We all need food to survive. According to NPR.org, Americans eat 1,996 pounds of food per year. That is equivalent to the weight of an elephant. July is National Culinary Arts Month, a month long celebration to promote awareness of cooks and their contributions to new culinary trends. Any cook will tell you that having great food quality is critical to any dish that you are preparing. Did you know that air and water has a big impact on the food we eat. How? For starters, water is used throughout the production of food. From the farm to processing to the kitchen table, water is a direct ingredient in many of our favorite dishes.
Hard water in particular can have a negative impact on food quality. How? Fruits and vegetables become extremely tough if cooked in hard water. This is due to the amount of calcium ions in the water influencing its textural properties. The taste of pasta can also be negatively affected by this. The Everpure Water Softening Cartridge softens your water by reducing minerals like calcium and magnesium, which are the culprits of hard water. This cartridge will also help improve the taste of your beverages, such as tea or coffee as well.
Sometimes, half the battle in food quality is keeping the food fresh. To do this, many of us resort to our refrigerator to keep meals safe to consume. But often, the refrigerator could be doing the opposite of what we want it to do. If your refrigerator air filter has not been replaced or is not working properly, your food will not stay fresh and will create unpleasant food odors in your fridge. How do you overcome this problem? The Frigidaire PureAir Ultra Refrigerator Air Filter eliminates foul odors from your refrigerator and freezer. This Frigidaire filter uses a combination of activated carbon, baking soda and zeolites, that will last up to 6 months and help food stay fresh.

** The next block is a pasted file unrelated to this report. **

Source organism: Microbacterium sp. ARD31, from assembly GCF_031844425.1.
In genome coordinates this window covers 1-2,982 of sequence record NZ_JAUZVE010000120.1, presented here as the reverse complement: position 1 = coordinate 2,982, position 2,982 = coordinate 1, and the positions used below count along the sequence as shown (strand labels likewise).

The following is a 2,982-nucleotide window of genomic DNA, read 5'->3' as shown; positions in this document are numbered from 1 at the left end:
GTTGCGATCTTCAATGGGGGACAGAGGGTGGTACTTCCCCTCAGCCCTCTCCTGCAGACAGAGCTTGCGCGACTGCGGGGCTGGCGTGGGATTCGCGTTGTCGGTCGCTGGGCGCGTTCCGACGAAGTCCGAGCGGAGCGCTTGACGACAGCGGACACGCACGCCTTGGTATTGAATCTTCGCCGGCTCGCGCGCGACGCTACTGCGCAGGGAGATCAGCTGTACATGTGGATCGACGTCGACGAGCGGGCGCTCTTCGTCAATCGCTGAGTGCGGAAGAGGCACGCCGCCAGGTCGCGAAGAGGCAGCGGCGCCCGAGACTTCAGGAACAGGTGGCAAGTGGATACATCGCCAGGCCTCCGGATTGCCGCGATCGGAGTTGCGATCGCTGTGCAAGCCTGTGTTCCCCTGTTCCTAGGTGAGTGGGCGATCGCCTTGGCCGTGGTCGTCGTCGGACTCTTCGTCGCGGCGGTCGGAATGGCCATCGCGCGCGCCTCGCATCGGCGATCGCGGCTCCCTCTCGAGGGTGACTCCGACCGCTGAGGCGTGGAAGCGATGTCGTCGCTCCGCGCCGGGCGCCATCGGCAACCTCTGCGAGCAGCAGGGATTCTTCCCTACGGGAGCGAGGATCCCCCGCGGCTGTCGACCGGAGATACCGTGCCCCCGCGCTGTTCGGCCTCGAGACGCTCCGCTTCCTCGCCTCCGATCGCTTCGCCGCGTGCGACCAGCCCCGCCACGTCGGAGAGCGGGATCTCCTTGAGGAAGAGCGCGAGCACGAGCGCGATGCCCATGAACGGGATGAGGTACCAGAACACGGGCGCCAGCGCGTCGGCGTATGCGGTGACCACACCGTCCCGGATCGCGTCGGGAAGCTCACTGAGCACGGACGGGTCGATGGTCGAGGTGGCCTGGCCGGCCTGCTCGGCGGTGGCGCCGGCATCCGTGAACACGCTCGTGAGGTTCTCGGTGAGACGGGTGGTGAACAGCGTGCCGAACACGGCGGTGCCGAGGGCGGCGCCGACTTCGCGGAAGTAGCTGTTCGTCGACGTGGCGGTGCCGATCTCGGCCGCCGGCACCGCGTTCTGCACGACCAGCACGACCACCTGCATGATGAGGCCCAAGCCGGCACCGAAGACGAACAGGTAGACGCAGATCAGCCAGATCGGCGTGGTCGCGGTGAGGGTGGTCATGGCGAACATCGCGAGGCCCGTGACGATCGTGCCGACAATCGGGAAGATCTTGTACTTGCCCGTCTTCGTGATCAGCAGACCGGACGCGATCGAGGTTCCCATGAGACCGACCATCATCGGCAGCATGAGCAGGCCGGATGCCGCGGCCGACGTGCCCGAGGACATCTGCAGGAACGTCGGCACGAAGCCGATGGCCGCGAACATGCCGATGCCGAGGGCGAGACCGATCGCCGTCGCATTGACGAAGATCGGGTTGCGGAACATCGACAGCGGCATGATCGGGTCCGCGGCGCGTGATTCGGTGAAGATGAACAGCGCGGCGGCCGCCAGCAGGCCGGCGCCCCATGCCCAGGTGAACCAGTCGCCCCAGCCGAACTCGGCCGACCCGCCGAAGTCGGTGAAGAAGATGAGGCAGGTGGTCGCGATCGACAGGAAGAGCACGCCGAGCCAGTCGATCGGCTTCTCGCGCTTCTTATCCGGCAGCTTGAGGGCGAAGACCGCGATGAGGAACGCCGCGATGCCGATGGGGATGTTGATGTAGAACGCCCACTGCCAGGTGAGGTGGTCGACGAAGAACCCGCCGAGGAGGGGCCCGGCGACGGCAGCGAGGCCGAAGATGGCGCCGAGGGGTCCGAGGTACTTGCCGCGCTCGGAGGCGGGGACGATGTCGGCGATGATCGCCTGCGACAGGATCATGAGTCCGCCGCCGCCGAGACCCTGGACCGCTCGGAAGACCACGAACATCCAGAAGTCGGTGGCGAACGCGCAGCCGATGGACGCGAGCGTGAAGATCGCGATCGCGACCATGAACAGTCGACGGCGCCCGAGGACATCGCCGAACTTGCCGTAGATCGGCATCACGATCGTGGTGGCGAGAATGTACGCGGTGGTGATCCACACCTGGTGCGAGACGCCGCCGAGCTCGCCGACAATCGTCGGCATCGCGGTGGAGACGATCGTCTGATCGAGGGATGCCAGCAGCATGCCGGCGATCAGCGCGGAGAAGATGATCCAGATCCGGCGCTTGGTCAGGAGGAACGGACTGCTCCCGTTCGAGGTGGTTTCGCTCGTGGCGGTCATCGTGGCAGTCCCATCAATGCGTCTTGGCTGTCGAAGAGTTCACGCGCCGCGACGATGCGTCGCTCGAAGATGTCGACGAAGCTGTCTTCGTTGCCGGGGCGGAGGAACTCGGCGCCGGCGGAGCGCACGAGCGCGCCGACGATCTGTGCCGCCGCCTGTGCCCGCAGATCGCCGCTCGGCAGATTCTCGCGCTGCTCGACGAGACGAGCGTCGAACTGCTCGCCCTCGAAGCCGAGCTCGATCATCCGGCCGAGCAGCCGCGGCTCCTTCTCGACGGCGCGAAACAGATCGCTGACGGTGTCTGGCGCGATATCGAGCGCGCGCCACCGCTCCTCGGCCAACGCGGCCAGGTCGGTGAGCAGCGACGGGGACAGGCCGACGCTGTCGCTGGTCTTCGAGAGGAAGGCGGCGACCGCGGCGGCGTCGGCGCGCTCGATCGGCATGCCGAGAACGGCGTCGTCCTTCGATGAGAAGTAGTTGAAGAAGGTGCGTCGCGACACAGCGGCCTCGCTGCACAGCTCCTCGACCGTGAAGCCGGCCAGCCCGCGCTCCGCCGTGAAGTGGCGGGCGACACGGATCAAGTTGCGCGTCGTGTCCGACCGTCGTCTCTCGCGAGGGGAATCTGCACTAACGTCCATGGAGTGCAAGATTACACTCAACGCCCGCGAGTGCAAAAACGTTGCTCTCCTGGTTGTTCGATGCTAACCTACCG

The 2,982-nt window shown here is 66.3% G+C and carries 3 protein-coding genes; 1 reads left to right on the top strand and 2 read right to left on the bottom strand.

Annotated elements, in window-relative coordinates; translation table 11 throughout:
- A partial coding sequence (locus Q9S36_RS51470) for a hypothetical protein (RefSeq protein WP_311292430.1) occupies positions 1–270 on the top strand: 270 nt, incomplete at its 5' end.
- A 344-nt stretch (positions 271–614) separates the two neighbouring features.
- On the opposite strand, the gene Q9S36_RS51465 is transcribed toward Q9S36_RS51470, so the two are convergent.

Even if you are not a culinary artist, you still want to prepare meals that are pleasing to the palate for you and your family. The next time you notice a drop in your food quality, do not automatically blame your cooking. It could be a result of the water quality or even your refrigerator’s air filter.